Friday, June 17, 2011

Day 24 - Hoi An Ancient City

The sleeper bus ride to Hoi An was a lot better this time around since I had my own bed. Still, a long time to be on a bus, but manageable. Most of the transportation in Southeast Asia is a lot slower than compared to the U.S. since the roads aren't as developed. What would normally take 4 hours in the U.S. could take up to 10 hours in Vietnam.

Hoi An is a nice, quaint, and peaceful city. It was once a major trading post for the Chinese, Japanese, Vietnamese, and Europeans, which explains a lot of the mix of architecture around the town. Luckily, the city did not fall victim to any damage from Vietnam's wars. Everything in town is within walking distance and the ancient town area restricts the use of motorbikes and cars, which makes everything a little less stressful.

I spent the day exploring the town on bike. There were many shops specializing the custom tailored clothing and art galleries. There were about 20 different sites to visit, and you could purchase a tourist ticket to visit 5 of the sites - some of which were old houses, museums, assembly halls, pagodas, and bridges.

I decided on a Japanese covered bridge, which was built by the Japanese to gain access to trading in the area, The Phuc Kien Assembly Hall, the Hoi An museum of History and Culture, the Old House of Tan Ky, and the Hoi An handicraft workshop, which included a folk music and dance performance.

At night, I walked around the night village and stumbled upon a lantern making shop. It was beautiful seeing all the bright colors of the lanterns glowing in the night. The city is near a river, so it was also beautiful to see the calm reflection of some of the lights from the different restaurants.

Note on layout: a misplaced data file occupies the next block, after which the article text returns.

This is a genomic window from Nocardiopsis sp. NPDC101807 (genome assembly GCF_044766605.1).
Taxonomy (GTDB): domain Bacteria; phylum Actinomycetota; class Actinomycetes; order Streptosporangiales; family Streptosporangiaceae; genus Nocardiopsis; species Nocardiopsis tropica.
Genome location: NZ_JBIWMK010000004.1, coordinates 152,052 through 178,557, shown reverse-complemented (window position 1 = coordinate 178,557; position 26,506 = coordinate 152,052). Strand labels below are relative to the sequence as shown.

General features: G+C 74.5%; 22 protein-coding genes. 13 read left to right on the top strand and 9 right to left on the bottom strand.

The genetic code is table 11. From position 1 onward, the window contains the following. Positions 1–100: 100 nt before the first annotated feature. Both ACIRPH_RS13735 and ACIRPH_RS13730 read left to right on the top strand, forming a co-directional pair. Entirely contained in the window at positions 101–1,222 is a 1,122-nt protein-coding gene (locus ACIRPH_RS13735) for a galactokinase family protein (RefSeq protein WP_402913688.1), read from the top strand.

One of the numerous art galleries in Hoi An. Once I own my own house, I'd love to come back and purchase some of the artwork.

Japanese Covered Bridge

House of Tan Ky, which is a home owned for 7 generations by the same family. There are Japanese, Chinese, and Vietnamese elements in the architecture of the home. Those markings on the wall represent the flood levels each year, which occur maybe twice a year in November or December. When this happens, they have to gather all the stuff to store on the second level of the home.

You can find cheap, fresh beer all over town, ranging from 3,000 - 5,000 dong.

Steamed seafood spring rolls

Banana Flower Salad - Strips of banana flower mixed with prawns, lean pork, carrots, onions, and mint. Coated with sweet and sour dressing and sprinkled with friend onions and peanuts.

Walking Street and Primitive Vehicles Only

Handicraft Workshop Folk Music and Dance Performance

A Woman making lanterns at the Handicraft Workshop

My mode of transportation for the day

Hoi An Speciality - Cao Lau - Noodles, Pork, and Lettuce with Croutons on Top, doused with a sweet dressing

Hoi An Speciality - White Rose - Shrimps encased in steamed rice paper and sprinkled with fried onions, resembling a white rose.

Some of the colorful lanterns at night.

Beautiful shot of the town at night.

No comments:

Post a Comment